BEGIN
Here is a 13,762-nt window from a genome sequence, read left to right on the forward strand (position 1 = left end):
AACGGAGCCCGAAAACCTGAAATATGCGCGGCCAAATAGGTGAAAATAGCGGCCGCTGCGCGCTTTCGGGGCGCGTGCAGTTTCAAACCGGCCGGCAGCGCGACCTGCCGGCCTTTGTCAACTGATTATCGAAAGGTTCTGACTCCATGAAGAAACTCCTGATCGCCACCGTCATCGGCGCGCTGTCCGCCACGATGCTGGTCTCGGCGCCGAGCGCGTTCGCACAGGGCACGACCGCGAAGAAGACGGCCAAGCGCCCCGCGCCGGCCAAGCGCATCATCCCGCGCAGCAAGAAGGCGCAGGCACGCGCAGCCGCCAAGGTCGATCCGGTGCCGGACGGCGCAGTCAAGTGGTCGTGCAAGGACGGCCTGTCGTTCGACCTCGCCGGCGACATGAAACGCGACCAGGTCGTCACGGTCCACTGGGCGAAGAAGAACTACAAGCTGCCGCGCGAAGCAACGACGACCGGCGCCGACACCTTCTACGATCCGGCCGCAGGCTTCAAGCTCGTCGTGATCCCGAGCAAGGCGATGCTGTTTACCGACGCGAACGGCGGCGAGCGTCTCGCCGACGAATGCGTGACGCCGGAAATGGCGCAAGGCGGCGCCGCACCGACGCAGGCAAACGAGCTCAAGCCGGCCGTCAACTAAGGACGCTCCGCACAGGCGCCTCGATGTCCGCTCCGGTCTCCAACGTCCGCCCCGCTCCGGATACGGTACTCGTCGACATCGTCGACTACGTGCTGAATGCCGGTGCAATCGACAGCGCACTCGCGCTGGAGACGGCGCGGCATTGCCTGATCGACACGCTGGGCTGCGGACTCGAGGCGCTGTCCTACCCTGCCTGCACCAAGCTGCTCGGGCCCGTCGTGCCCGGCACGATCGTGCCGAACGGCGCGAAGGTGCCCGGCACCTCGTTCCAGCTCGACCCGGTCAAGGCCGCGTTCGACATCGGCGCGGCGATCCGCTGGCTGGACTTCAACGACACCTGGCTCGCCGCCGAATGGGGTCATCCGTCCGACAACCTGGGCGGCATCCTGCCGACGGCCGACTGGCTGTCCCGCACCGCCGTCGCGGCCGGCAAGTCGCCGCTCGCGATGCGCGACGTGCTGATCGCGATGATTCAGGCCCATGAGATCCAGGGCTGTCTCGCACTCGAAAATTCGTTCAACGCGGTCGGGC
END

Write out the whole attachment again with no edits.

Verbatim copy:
Here is a 13,762-nt window from a genome sequence, read left to right on the forward strand (position 1 = left end):
AACGGAGCCCGAAAACCTGAAATATGCGCGGCCAAATAGGTGAAAATAGCGGCCGCTGCGCGCTTTCGGGGCGCGTGCAGTTTCAAACCGGCCGGCAGCGCGACCTGCCGGCCTTTGTCAACTGATTATCGAAAGGTTCTGACTCCATGAAGAAACTCCTGATCGCCACCGTCATCGGCGCGCTGTCCGCCACGATGCTGGTCTCGGCGCCGAGCGCGTTCGCACAGGGCACGACCGCGAAGAAGACGGCCAAGCGCCCCGCGCCGGCCAAGCGCATCATCCCGCGCAGCAAGAAGGCGCAGGCACGCGCAGCCGCCAAGGTCGATCCGGTGCCGGACGGCGCAGTCAAGTGGTCGTGCAAGGACGGCCTGTCGTTCGACCTCGCCGGCGACATGAAACGCGACCAGGTCGTCACGGTCCACTGGGCGAAGAAGAACTACAAGCTGCCGCGCGAAGCAACGACGACCGGCGCCGACACCTTCTACGATCCGGCCGCAGGCTTCAAGCTCGTCGTGATCCCGAGCAAGGCGATGCTGTTTACCGACGCGAACGGCGGCGAGCGTCTCGCCGACGAATGCGTGACGCCGGAAATGGCGCAAGGCGGCGCCGCACCGACGCAGGCAAACGAGCTCAAGCCGGCCGTCAACTAAGGACGCTCCGCACAGGCGCCTCGATGTCCGCTCCGGTCTCCAACGTCCGCCCCGCTCCGGATACGGTACTCGTCGACATCGTCGACTACGTGCTGAATGCCGGTGCAATCGACAGCGCACTCGCGCTGGAGACGGCGCGGCATTGCCTGATCGACACGCTGGGCTGCGGACTCGAGGCGCTGTCCTACCCTGCCTGCACCAAGCTGCTCGGGCCCGTCGTGCCCGGCACGATCGTGCCGAACGGCGCGAAGGTGCCCGGCACCTCGTTCCAGCTCGACCCGGTCAAGGCCGCGTTCGACATCGGCGCGGCGATCCGCTGGCTGGACTTCAACGACACCTGGCTCGCCGCCGAATGGGGTCATCCGTCCGACAACCTGGGCGGCATCCTGCCGACGGCCGACTGGCTGTCCCGCACCGCCGTCGCGGCCGGCAAGTCGCCGCTCGCGATGCGCGACGTGCTGATCGCGATGATTCAGGCCCATGAGATCCAGGGCTGTCTCGCACTCGAAAATTCGTTCAACGCGGTCGGGC